Grooms’ research focuses broadly on factors which impede the effectiveness of various health policies as they relate to underrepresented communities. Some of her current research focuses on domestic health policies and interventions geared toward individuals who suffer from substance use disorders and behavioral health conditions as well as Medicaid Expansion. This body of research includes opioid prescribing behavior of physicians, the effectiveness of prescription drug monitoring programs, the effect of a national opioid advisory,  and access to treatment facilities for mental and behavioral health. Her dissertation focused on the health limitations caused by the World Trade Organization’s trade policies regarding pharmaceutical drugs. She investigated how the Agreement on Trade Related Intellectual Property Rights amplified and/or dwindled the inequality in access to pharmaceuticals among developed, developing and least-developed WTO members.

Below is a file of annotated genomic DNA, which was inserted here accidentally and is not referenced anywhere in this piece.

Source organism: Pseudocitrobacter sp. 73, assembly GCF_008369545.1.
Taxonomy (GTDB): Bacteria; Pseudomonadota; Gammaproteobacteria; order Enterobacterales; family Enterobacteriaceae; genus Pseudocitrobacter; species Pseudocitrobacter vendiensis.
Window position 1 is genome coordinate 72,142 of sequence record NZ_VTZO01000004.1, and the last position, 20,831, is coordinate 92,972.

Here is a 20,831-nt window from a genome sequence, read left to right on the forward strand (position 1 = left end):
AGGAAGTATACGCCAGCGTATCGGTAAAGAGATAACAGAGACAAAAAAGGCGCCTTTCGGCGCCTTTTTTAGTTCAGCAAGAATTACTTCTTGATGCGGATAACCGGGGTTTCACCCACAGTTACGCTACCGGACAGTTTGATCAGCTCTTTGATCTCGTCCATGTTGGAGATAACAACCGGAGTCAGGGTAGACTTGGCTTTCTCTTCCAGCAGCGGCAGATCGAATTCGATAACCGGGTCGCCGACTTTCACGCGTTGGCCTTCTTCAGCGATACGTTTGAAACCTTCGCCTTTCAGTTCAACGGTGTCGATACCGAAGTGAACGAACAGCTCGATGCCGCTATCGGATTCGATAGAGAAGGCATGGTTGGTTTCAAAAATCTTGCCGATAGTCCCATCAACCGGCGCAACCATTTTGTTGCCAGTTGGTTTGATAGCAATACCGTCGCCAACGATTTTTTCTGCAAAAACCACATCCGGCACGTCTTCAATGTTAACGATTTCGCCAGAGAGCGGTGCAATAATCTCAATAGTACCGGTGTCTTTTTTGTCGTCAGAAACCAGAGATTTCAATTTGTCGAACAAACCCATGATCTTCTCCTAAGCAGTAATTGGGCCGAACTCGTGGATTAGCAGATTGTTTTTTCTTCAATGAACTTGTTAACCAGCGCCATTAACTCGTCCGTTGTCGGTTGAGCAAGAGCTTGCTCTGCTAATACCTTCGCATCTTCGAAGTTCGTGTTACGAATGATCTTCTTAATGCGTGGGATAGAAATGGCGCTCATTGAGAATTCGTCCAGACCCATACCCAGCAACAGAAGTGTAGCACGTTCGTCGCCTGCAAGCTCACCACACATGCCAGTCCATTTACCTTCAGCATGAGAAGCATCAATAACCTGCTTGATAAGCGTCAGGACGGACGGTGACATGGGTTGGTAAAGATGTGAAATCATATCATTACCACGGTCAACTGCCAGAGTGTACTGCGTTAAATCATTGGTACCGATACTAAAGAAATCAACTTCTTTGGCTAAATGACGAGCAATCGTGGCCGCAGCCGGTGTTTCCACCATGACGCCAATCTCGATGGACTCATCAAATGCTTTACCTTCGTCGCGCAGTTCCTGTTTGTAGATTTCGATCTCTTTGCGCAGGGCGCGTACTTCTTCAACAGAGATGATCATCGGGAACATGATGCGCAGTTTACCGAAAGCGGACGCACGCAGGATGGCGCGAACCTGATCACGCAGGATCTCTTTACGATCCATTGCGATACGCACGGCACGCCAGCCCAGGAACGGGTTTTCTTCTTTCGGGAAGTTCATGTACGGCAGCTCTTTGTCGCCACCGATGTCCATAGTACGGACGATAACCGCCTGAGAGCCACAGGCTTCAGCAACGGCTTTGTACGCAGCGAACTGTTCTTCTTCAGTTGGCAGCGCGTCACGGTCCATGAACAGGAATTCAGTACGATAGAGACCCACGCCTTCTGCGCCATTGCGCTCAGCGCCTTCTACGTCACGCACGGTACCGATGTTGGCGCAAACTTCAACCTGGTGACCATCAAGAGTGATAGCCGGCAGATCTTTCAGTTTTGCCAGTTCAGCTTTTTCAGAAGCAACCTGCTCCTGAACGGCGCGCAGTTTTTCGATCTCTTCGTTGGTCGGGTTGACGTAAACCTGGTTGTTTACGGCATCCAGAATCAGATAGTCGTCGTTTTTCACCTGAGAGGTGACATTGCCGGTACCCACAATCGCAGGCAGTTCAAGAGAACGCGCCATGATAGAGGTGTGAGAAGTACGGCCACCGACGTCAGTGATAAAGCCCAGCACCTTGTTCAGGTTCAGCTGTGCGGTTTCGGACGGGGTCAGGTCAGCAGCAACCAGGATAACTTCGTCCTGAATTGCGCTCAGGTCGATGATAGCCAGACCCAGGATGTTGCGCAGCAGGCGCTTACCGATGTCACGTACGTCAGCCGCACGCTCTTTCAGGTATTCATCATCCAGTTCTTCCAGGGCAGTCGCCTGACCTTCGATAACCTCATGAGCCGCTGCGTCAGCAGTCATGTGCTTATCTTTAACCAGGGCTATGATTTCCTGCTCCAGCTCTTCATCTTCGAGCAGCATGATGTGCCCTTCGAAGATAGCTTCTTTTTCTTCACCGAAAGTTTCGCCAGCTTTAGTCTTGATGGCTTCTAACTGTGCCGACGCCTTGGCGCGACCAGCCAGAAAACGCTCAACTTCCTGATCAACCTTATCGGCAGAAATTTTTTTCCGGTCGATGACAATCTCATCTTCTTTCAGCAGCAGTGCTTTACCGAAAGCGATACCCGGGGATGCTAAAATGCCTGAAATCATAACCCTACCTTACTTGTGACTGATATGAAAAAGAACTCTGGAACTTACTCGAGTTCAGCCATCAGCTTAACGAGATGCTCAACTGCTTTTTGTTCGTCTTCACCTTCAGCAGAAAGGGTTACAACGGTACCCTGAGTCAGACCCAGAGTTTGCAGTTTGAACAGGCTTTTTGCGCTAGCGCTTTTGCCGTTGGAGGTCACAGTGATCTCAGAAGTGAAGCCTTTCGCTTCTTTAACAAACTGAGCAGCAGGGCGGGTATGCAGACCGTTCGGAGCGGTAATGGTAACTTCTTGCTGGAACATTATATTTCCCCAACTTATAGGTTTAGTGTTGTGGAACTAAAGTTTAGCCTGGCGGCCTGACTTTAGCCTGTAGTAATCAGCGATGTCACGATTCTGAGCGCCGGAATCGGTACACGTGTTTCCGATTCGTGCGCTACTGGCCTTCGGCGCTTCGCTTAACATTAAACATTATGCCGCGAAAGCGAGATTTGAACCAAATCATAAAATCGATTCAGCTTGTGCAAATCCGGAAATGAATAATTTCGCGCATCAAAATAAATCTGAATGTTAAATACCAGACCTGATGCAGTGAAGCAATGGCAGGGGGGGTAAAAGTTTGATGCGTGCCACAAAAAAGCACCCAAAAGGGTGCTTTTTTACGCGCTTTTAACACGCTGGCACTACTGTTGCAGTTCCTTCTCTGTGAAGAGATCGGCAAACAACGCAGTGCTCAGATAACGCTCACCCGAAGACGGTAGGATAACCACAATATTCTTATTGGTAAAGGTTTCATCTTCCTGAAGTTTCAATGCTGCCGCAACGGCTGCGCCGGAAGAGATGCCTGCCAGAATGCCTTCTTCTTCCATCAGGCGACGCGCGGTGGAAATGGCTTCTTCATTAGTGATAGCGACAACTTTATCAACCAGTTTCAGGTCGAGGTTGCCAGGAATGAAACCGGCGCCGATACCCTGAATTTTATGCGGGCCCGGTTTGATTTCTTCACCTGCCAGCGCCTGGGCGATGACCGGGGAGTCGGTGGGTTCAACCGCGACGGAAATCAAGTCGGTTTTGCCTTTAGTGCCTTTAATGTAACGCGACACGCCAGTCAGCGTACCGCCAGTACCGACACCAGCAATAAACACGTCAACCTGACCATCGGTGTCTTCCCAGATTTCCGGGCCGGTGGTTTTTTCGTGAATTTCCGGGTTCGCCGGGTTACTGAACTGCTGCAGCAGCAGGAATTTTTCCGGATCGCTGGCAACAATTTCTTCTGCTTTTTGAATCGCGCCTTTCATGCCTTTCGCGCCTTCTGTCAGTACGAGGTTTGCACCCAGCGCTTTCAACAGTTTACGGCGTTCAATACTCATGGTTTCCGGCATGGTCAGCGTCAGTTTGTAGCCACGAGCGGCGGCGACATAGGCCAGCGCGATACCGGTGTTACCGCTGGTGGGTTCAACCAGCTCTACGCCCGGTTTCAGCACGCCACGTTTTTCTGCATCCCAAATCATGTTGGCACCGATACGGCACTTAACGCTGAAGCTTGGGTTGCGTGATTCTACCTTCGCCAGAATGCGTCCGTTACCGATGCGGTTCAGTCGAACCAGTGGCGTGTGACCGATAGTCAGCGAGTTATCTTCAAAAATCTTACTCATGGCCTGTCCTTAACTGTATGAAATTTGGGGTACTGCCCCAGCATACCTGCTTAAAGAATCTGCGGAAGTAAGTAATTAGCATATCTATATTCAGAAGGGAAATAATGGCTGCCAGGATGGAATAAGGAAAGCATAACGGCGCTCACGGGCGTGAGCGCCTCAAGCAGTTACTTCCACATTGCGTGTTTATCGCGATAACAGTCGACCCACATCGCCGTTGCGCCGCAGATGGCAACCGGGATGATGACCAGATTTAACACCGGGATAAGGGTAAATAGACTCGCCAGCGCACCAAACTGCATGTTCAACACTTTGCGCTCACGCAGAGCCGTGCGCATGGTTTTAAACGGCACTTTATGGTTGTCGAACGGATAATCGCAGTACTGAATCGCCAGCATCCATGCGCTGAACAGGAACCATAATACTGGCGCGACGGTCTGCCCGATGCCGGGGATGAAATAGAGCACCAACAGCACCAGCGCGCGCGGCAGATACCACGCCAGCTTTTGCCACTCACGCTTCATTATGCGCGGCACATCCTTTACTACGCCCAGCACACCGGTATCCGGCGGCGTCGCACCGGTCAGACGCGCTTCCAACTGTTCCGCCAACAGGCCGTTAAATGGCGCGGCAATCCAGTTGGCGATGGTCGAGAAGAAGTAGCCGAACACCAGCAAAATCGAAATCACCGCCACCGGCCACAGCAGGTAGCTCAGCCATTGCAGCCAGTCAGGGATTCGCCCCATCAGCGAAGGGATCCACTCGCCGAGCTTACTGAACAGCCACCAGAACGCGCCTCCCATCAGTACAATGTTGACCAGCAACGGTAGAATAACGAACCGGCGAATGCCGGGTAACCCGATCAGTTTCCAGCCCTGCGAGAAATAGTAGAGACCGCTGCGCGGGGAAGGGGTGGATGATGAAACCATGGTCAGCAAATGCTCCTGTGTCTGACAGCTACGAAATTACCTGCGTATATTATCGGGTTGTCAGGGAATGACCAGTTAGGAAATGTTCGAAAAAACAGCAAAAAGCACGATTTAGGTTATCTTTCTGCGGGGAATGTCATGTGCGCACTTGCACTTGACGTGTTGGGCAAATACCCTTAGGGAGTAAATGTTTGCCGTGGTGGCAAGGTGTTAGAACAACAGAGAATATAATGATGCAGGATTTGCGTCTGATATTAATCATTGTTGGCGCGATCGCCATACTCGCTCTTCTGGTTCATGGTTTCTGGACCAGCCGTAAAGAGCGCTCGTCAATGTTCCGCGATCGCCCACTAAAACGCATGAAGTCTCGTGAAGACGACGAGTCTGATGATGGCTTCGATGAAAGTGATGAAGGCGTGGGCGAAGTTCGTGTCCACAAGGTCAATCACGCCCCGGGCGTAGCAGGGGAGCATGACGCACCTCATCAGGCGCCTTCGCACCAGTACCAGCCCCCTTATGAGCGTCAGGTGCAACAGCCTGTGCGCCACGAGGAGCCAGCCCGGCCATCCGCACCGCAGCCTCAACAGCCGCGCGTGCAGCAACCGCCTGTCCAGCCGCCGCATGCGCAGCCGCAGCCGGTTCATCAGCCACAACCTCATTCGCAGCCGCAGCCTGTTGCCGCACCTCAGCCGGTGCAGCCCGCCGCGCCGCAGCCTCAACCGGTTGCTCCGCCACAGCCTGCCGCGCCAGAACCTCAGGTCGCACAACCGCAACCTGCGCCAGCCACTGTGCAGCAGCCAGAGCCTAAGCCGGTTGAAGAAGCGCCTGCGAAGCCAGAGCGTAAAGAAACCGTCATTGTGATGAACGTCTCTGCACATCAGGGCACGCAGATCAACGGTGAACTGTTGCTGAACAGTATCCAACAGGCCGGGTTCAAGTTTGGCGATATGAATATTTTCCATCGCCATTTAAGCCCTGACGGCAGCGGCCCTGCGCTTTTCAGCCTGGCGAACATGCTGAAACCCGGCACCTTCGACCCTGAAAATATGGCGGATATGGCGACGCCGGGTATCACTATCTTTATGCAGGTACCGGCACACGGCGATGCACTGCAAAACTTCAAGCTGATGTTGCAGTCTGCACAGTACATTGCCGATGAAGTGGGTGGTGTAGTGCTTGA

Ph.D. in Economics, University of Florida
M. A. in Economics, University of Florida
B.S. in Economics, Political Science, Loyola Marymount University (CA)

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